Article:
There are a few blog post ideas that are in the works, including the aforementioned poem, “Modern Courtship (The Dick Pic),” a post about reading Harry Potter at 30, and Shaun has some more things to say. So if you’re a reader of this blog and enjoy it, please do share it with your friends. I’m also working a darker project that I hope garners some attention. Until then, happy huntin’.

Man, it’s been a while since I’ve said that.

When All Arrows Point North, Head South

January 29, 2014

Last night proved something that has always been a fear in the back of my mind: My depression is a living, breathing metaphysical creature capable of growing and nurturing itself. For years, I have master a few tricks to keep the monster at bay without ever seeking permanent treatment. In college, I sat in counseling sessions handling issues the depression brought on, the fears that built up in the pit in my stomach, my anger, etc. It was then that my counselor, Veronica, labeled my at-the-time, long-term girlfriend, Jeanna, my balance. “She centers you. Throughout these sessions, you always mention her. She pulls you out and grounds you in this reality.”

Years later, Jeanna and I celebrated the best day in our lives when our son Shaun Damien was born. Sadly, however, our relationship wouldn’t survive the long battle of ups and downs. Finally succumbing to the inevitable, it ended. We remain good friends because for nine years, we only knew ourselves. And for the sake of our son’s sanity and well-being, we remain partners in raising him. But it’s not an easy thing to let go someone you loved for so long.

Jeanna & I

Our last beach trip as a couple, circa Summer 2011

Suddenly that balance is missing. And with the walls crumbling all around me, the depression reared its disfigured head. It clutched my thoughts with gnarled fingers, bringing to life the Voice that echoes throughout the chambers of my heart. All my tricks and meditations no longer quelled the creature. They wouldn’t silence the Voice and the venom that it spilled within my daily thoughts.

Suffering the most was this blog. Following the constant theme of sadness, this blog underwent a great shift. Several times, I promised to revamp, refocus, and move forward with my writing and my reading and my musings to little avail.

Meanwhile, Jeanna went through similar bout. Taking another road that I did, she immersed herself in social activities rather than hiding away. I won’t go into her baggage because it’s not mine to share. However, I will share one tidbit. Not too long ago, we were lying in bed. We both needed the comfort of another, so we found refuge in each other arms. I told her how Veronica once called her my balance and she opined how it’s weird having depended on someone and suddenly that’s no longer an option. “I can still be your balance,” she offered. “Even as a friend. Couldn’t I?”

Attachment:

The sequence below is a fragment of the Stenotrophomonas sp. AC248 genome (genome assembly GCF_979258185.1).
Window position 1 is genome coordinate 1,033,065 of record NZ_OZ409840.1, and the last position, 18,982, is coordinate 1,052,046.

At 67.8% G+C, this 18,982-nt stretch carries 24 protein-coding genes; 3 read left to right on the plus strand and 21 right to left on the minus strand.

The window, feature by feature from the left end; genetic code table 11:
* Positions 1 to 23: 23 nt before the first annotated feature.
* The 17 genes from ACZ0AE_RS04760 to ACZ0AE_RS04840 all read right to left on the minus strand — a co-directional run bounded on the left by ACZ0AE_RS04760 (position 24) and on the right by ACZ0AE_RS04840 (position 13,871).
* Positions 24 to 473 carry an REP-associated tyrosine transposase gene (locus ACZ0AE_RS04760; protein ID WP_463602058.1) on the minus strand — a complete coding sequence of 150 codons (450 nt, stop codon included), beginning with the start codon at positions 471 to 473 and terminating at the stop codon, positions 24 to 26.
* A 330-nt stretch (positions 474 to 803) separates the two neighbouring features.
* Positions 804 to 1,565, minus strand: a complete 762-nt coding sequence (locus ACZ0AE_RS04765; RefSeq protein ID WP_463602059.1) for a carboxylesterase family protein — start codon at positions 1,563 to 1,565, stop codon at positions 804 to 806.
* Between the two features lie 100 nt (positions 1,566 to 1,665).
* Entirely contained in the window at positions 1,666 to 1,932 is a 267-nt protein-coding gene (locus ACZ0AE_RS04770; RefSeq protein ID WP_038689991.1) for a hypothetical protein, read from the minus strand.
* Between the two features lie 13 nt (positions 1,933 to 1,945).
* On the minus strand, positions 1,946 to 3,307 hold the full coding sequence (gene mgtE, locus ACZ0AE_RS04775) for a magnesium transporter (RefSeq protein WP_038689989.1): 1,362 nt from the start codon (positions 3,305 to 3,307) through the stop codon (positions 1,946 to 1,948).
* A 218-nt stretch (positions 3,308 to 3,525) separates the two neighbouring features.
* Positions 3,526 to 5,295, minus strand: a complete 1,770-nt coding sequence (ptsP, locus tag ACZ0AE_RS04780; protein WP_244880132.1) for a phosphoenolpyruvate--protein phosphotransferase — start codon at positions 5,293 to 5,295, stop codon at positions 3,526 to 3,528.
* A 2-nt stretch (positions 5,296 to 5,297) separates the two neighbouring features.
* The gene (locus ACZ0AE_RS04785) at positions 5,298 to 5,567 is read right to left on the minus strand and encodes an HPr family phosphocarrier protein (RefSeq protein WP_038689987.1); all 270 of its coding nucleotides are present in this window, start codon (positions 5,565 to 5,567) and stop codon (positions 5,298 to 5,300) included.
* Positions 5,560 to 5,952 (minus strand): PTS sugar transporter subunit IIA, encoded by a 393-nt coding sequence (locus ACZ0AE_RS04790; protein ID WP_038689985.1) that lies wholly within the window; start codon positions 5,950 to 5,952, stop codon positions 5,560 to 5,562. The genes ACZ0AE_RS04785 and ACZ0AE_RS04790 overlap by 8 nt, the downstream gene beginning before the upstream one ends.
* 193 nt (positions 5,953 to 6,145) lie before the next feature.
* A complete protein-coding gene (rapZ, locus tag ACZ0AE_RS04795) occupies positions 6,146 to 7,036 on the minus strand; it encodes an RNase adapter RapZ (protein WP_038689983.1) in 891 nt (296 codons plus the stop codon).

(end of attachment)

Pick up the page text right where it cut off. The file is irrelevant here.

I don’t remember what words came out of my mouth, but the answer is no. No, she couldn’t because she cannot be both the source and the remedy. Not the source itself, but the vulnerability that let the Voice in. The fuel it uses to burn all that is inside me.

Last night the Voice decided it was time to beat me. And for the first time in years, I allowed it. I laid down my arms. If every night was going to be a struggle to keep it at bay for the rest of my life, why not let it take me to its depths to see what it has to kill me? When it was over, I picked myself up and moved on.

Today (being Tuesday, though it’s no Wednesday), the world was in a fog. When Carol (who also texted me Monday night apologizing for vanishing Sunday and most of Monday) sent me a text. In the last month, I’ve grown fond of her. There are moments when I just think about her and the pain resides. There are moments when she’ll crawl into my thoughts for no discernible reason. I recounted a story of how I “slayed the giant,” a spin a story I’ve told many times about a very real event in my life about the first love letter I ever received. And it kept the Voice at bay. Still, I could feel its claws digging into my heart.

Then the oddest thing happened. We stopped to put gas after work, and Shaun and I walked into the Stripes where I picked up two sodas – one for Mom and one for me – and  a bag of Cheetos Puffs and a Monkey Juice for Shaun. Shaun is adored by all. The old lady in front of us paid him a compliment, which I’m getting better at dealing with. The lady behind me then struck up a small conversation with me before it was my turn to check out. I handed the guy behind the register the two sodas and took the bag of puffs and Monkey Juice from Shaun so they could get rung up. Needless to say, Shaun did not enjoy this. His face scrunched and he started to cry. I tried to sooth him as I tried my debit card on the machine and it came out error. I tried again, and this time the price for my purchase wasn’t available. Frustrated with the man behind the register and the card reader, I tried to keep my voice calm as I tried to sooth Shaun’s tears. Finally, I hear, “Five-eleven? That should take care of it.”

The voice belonged to the woman who I’d just spoken to earlier. “That’s my good deed of the day,” she quipped.

“Are you sure?” I asked, because the social protocol of this has never been risen before. Not with me.

She nodded. I thanked her.

“For him,” she said as I held the door for her as we both left the store.

It gave me something I needed. I could feel the power I’d given the creature and its voice rescinded. And it’s given me motivation to act on something that I’ve only thought about doing.

My name is Guillermo. And I am a survivor. I am not my depression. I am my balance.